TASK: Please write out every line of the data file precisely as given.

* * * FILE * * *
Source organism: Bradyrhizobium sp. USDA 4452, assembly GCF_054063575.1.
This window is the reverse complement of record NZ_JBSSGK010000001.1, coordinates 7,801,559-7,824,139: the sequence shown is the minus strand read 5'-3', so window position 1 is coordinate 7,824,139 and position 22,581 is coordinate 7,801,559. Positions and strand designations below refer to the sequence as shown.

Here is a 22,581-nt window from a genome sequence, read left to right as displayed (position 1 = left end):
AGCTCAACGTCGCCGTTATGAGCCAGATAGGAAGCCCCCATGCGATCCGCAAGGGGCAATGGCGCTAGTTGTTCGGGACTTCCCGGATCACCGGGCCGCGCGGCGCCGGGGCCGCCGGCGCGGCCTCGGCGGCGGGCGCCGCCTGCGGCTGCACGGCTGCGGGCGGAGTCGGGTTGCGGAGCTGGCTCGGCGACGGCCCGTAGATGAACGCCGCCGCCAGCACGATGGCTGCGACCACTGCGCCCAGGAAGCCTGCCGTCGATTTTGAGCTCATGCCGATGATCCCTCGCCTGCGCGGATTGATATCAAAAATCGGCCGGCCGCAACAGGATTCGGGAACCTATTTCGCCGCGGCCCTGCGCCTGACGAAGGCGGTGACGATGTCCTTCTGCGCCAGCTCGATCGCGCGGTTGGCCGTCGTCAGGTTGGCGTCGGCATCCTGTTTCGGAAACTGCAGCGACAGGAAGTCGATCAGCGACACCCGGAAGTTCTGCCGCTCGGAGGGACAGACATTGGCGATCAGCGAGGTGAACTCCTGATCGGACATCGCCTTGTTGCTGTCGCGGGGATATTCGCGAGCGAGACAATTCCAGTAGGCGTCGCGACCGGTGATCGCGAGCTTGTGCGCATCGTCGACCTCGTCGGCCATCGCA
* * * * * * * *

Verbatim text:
Source organism: Bradyrhizobium sp. USDA 4452, assembly GCF_054063575.1.
This window is the reverse complement of record NZ_JBSSGK010000001.1, coordinates 7,801,559-7,824,139: the sequence shown is the minus strand read 5'-3', so window position 1 is coordinate 7,824,139 and position 22,581 is coordinate 7,801,559. Positions and strand designations below refer to the sequence as shown.

Here is a 22,581-nt window from a genome sequence, read left to right as displayed (position 1 = left end):
AGCTCAACGTCGCCGTTATGAGCCAGATAGGAAGCCCCCATGCGATCCGCAAGGGGCAATGGCGCTAGTTGTTCGGGACTTCCCGGATCACCGGGCCGCGCGGCGCCGGGGCCGCCGGCGCGGCCTCGGCGGCGGGCGCCGCCTGCGGCTGCACGGCTGCGGGCGGAGTCGGGTTGCGGAGCTGGCTCGGCGACGGCCCGTAGATGAACGCCGCCGCCAGCACGATGGCTGCGACCACTGCGCCCAGGAAGCCTGCCGTCGATTTTGAGCTCATGCCGATGATCCCTCGCCTGCGCGGATTGATATCAAAAATCGGCCGGCCGCAACAGGATTCGGGAACCTATTTCGCCGCGGCCCTGCGCCTGACGAAGGCGGTGACGATGTCCTTCTGCGCCAGCTCGATCGCGCGGTTGGCCGTCGTCAGGTTGGCGTCGGCATCCTGTTTCGGAAACTGCAGCGACAGGAAGTCGATCAGCGACACCCGGAAGTTCTGCCGCTCGGAGGGACAGACATTGGCGATCAGCGAGGTGAACTCCTGATCGGACATCGCCTTGTTGCTGTCGCGGGGATATTCGCGAGCGAGACAATTCCAGTAGGCGTCGCGACCGGTGATCGCGAGCTTGTGCGCATCGTCGACCTCGTCGGCCATCGCA